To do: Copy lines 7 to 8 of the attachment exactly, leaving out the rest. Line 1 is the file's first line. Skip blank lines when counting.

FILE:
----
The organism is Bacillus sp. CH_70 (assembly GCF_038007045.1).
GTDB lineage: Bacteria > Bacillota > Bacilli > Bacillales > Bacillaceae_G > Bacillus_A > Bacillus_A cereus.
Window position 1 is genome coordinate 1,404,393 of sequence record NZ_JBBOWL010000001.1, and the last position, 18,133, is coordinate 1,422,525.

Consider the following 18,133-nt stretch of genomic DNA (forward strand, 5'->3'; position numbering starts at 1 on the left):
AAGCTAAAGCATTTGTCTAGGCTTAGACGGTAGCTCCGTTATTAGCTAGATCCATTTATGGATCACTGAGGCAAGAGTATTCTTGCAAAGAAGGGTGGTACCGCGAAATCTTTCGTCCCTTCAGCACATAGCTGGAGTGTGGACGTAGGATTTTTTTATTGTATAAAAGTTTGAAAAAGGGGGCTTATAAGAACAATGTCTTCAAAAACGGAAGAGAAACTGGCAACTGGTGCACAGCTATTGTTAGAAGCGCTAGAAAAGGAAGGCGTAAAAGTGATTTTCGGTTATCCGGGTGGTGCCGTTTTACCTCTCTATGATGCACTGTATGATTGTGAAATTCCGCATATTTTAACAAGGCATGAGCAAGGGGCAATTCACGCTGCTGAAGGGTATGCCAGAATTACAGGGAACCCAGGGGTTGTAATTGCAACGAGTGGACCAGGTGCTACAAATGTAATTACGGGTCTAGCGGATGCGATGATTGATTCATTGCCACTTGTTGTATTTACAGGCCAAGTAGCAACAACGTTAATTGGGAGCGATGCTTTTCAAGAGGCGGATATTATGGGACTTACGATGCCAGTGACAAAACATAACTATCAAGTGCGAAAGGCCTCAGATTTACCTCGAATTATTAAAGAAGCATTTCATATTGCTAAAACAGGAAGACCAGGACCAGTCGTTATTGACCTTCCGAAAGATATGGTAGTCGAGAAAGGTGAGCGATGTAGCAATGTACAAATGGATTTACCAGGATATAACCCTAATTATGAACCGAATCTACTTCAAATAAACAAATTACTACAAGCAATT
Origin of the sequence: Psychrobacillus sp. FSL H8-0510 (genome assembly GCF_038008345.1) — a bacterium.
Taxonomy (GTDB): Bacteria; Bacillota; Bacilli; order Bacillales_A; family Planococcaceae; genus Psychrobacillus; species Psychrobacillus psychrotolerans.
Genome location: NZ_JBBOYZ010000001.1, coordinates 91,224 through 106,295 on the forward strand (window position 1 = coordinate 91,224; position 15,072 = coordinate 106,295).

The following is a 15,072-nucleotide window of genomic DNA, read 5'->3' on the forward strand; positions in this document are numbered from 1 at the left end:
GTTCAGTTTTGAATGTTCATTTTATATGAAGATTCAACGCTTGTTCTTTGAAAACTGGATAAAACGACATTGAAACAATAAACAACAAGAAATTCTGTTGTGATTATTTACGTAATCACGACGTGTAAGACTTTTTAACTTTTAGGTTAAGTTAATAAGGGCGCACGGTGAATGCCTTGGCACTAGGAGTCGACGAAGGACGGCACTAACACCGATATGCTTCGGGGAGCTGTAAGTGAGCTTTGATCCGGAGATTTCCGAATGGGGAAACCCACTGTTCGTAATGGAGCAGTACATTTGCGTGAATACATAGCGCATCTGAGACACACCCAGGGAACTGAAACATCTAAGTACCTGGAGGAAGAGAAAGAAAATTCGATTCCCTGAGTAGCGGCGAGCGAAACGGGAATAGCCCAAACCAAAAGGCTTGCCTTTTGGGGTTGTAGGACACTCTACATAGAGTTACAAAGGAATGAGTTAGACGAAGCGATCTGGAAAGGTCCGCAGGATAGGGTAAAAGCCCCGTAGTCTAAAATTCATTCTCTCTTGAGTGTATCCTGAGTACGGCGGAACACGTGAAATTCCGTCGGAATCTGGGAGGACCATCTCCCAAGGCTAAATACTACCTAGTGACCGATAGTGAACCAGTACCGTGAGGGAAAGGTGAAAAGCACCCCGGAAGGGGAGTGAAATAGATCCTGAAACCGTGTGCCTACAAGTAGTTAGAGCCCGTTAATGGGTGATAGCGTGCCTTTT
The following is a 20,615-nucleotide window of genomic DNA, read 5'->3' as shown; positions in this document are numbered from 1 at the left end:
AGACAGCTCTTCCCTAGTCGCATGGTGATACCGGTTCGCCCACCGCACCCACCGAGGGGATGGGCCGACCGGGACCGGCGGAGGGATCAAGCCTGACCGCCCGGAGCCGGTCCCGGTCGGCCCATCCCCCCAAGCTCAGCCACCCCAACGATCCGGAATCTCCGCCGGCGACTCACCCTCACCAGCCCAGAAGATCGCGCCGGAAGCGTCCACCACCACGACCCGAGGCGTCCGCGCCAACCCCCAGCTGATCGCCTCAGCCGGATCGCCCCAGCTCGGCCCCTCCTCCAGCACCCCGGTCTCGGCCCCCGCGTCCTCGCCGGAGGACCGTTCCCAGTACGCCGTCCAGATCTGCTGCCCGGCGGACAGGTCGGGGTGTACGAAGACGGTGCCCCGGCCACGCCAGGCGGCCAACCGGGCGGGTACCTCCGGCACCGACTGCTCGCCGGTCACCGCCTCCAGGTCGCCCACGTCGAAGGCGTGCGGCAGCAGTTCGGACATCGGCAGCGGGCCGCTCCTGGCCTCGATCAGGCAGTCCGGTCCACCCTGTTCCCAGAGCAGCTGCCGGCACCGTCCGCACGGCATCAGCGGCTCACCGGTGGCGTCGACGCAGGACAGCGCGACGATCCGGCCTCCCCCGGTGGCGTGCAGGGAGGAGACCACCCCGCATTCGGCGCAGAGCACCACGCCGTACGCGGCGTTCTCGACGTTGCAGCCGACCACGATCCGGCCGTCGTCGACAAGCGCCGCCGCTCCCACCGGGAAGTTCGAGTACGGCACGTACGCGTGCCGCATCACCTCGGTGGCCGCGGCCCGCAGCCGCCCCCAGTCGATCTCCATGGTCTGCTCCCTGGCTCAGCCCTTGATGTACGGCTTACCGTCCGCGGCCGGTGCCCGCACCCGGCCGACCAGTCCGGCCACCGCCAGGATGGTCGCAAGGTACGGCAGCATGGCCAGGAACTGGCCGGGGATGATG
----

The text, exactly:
Taxonomy (GTDB): Bacteria; Bacillota; Bacilli; order Bacillales_A; family Planococcaceae; genus Psychrobacillus; species Psychrobacillus psychrotolerans.
Genome location: NZ_JBBOYZ010000001.1, coordinates 91,224 through 106,295 on the forward strand (window position 1 = coordinate 91,224; position 15,072 = coordinate 106,295).